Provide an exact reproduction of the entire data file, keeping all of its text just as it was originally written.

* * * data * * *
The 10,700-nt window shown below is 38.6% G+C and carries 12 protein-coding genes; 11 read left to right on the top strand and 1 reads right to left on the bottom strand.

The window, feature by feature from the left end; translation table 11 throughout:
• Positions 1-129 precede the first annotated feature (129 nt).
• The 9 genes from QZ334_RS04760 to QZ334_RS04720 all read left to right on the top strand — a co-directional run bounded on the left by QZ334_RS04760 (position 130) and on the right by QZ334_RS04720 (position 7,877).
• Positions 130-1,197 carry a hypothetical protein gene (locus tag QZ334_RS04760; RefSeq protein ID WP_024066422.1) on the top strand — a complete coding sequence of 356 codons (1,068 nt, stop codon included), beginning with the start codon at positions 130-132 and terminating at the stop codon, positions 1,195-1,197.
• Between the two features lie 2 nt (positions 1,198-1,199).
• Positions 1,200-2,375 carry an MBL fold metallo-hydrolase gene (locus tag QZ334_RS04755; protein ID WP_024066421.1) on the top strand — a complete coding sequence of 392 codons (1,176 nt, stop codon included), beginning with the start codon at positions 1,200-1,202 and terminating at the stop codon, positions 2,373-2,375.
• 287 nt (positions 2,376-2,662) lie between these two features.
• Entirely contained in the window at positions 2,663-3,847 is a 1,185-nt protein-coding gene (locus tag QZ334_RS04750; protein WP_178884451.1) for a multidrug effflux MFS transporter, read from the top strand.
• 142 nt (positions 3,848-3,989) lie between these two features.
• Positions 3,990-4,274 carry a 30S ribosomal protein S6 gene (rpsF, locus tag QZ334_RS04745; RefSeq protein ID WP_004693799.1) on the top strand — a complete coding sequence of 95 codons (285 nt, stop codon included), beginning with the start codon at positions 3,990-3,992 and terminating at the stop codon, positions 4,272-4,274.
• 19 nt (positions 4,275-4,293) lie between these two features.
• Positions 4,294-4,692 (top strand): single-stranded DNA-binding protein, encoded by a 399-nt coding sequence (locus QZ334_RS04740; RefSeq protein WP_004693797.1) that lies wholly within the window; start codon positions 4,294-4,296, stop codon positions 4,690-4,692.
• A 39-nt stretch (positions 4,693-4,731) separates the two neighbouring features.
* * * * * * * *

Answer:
The 10,700-nt window shown below is 38.6% G+C and carries 12 protein-coding genes; 11 read left to right on the top strand and 1 reads right to left on the bottom strand.

The window, feature by feature from the left end; translation table 11 throughout:
• Positions 1-129 precede the first annotated feature (129 nt).
• The 9 genes from QZ334_RS04760 to QZ334_RS04720 all read left to right on the top strand — a co-directional run bounded on the left by QZ334_RS04760 (position 130) and on the right by QZ334_RS04720 (position 7,877).
• Positions 130-1,197 carry a hypothetical protein gene (locus tag QZ334_RS04760; RefSeq protein ID WP_024066422.1) on the top strand — a complete coding sequence of 356 codons (1,068 nt, stop codon included), beginning with the start codon at positions 130-132 and terminating at the stop codon, positions 1,195-1,197.
• Between the two features lie 2 nt (positions 1,198-1,199).
• Positions 1,200-2,375 carry an MBL fold metallo-hydrolase gene (locus tag QZ334_RS04755; protein ID WP_024066421.1) on the top strand — a complete coding sequence of 392 codons (1,176 nt, stop codon included), beginning with the start codon at positions 1,200-1,202 and terminating at the stop codon, positions 2,373-2,375.
• 287 nt (positions 2,376-2,662) lie between these two features.
• Entirely contained in the window at positions 2,663-3,847 is a 1,185-nt protein-coding gene (locus tag QZ334_RS04750; protein WP_178884451.1) for a multidrug effflux MFS transporter, read from the top strand.
• 142 nt (positions 3,848-3,989) lie between these two features.
• Positions 3,990-4,274 carry a 30S ribosomal protein S6 gene (rpsF, locus tag QZ334_RS04745; RefSeq protein ID WP_004693799.1) on the top strand — a complete coding sequence of 95 codons (285 nt, stop codon included), beginning with the start codon at positions 3,990-3,992 and terminating at the stop codon, positions 4,272-4,274.
• 19 nt (positions 4,275-4,293) lie between these two features.
• Positions 4,294-4,692 (top strand): single-stranded DNA-binding protein, encoded by a 399-nt coding sequence (locus QZ334_RS04740; RefSeq protein WP_004693797.1) that lies wholly within the window; start codon positions 4,294-4,296, stop codon positions 4,690-4,692.
• A 39-nt stretch (positions 4,693-4,731) separates the two neighbouring features.